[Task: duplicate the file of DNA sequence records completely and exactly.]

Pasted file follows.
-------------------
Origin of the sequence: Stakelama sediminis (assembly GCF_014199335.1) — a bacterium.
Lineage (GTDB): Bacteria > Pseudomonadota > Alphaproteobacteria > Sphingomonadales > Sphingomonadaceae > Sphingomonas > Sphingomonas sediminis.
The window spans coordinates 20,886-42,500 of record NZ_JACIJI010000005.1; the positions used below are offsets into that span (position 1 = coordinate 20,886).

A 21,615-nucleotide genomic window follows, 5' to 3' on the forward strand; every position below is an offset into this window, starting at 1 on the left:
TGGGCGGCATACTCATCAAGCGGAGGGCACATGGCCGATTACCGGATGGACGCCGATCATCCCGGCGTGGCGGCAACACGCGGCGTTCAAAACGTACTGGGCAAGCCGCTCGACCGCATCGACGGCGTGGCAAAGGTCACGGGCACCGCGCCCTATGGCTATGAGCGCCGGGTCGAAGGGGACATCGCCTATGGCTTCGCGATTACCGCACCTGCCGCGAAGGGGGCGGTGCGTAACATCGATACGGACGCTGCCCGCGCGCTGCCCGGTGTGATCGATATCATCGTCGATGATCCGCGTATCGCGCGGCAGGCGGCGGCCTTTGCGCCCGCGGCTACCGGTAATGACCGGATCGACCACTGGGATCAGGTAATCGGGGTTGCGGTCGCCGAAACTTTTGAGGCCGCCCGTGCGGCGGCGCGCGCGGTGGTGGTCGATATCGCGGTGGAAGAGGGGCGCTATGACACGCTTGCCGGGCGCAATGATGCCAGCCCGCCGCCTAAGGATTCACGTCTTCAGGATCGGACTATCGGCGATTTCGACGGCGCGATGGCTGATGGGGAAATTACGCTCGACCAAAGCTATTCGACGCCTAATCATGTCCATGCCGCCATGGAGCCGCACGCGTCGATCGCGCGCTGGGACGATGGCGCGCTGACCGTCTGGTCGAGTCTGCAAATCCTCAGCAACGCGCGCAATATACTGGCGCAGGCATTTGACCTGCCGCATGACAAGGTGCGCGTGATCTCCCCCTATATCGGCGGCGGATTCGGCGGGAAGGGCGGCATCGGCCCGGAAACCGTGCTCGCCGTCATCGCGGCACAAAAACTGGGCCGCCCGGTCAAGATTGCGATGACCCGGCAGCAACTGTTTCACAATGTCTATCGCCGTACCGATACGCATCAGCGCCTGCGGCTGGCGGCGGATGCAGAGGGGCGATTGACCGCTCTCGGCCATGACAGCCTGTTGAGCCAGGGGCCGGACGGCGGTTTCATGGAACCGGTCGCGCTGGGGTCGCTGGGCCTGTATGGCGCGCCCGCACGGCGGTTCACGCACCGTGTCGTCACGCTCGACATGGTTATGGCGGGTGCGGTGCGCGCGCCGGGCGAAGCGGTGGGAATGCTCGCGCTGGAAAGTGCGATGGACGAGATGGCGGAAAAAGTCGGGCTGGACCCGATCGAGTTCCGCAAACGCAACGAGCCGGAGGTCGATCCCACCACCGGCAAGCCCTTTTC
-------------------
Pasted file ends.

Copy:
Origin of the sequence: Stakelama sediminis (assembly GCF_014199335.1) — a bacterium.
Lineage (GTDB): Bacteria > Pseudomonadota > Alphaproteobacteria > Sphingomonadales > Sphingomonadaceae > Sphingomonas > Sphingomonas sediminis.
The window spans coordinates 20,886-42,500 of record NZ_JACIJI010000005.1; the positions used below are offsets into that span (position 1 = coordinate 20,886).

A 21,615-nucleotide genomic window follows, 5' to 3' on the forward strand; every position below is an offset into this window, starting at 1 on the left:
TGGGCGGCATACTCATCAAGCGGAGGGCACATGGCCGATTACCGGATGGACGCCGATCATCCCGGCGTGGCGGCAACACGCGGCGTTCAAAACGTACTGGGCAAGCCGCTCGACCGCATCGACGGCGTGGCAAAGGTCACGGGCACCGCGCCCTATGGCTATGAGCGCCGGGTCGAAGGGGACATCGCCTATGGCTTCGCGATTACCGCACCTGCCGCGAAGGGGGCGGTGCGTAACATCGATACGGACGCTGCCCGCGCGCTGCCCGGTGTGATCGATATCATCGTCGATGATCCGCGTATCGCGCGGCAGGCGGCGGCCTTTGCGCCCGCGGCTACCGGTAATGACCGGATCGACCACTGGGATCAGGTAATCGGGGTTGCGGTCGCCGAAACTTTTGAGGCCGCCCGTGCGGCGGCGCGCGCGGTGGTGGTCGATATCGCGGTGGAAGAGGGGCGCTATGACACGCTTGCCGGGCGCAATGATGCCAGCCCGCCGCCTAAGGATTCACGTCTTCAGGATCGGACTATCGGCGATTTCGACGGCGCGATGGCTGATGGGGAAATTACGCTCGACCAAAGCTATTCGACGCCTAATCATGTCCATGCCGCCATGGAGCCGCACGCGTCGATCGCGCGCTGGGACGATGGCGCGCTGACCGTCTGGTCGAGTCTGCAAATCCTCAGCAACGCGCGCAATATACTGGCGCAGGCATTTGACCTGCCGCATGACAAGGTGCGCGTGATCTCCCCCTATATCGGCGGCGGATTCGGCGGGAAGGGCGGCATCGGCCCGGAAACCGTGCTCGCCGTCATCGCGGCACAAAAACTGGGCCGCCCGGTCAAGATTGCGATGACCCGGCAGCAACTGTTTCACAATGTCTATCGCCGTACCGATACGCATCAGCGCCTGCGGCTGGCGGCGGATGCAGAGGGGCGATTGACCGCTCTCGGCCATGACAGCCTGTTGAGCCAGGGGCCGGACGGCGGTTTCATGGAACCGGTCGCGCTGGGGTCGCTGGGCCTGTATGGCGCGCCCGCACGGCGGTTCACGCACCGTGTCGTCACGCTCGACATGGTTATGGCGGGTGCGGTGCGCGCGCCGGGCGAAGCGGTGGGAATGCTCGCGCTGGAAAGTGCGATGGACGAGATGGCGGAAAAAGTCGGGCTGGACCCGATCGAGTTCCGCAAACGCAACGAGCCGGAGGTCGATCCCACCACCGGCAAGCCCTTTTC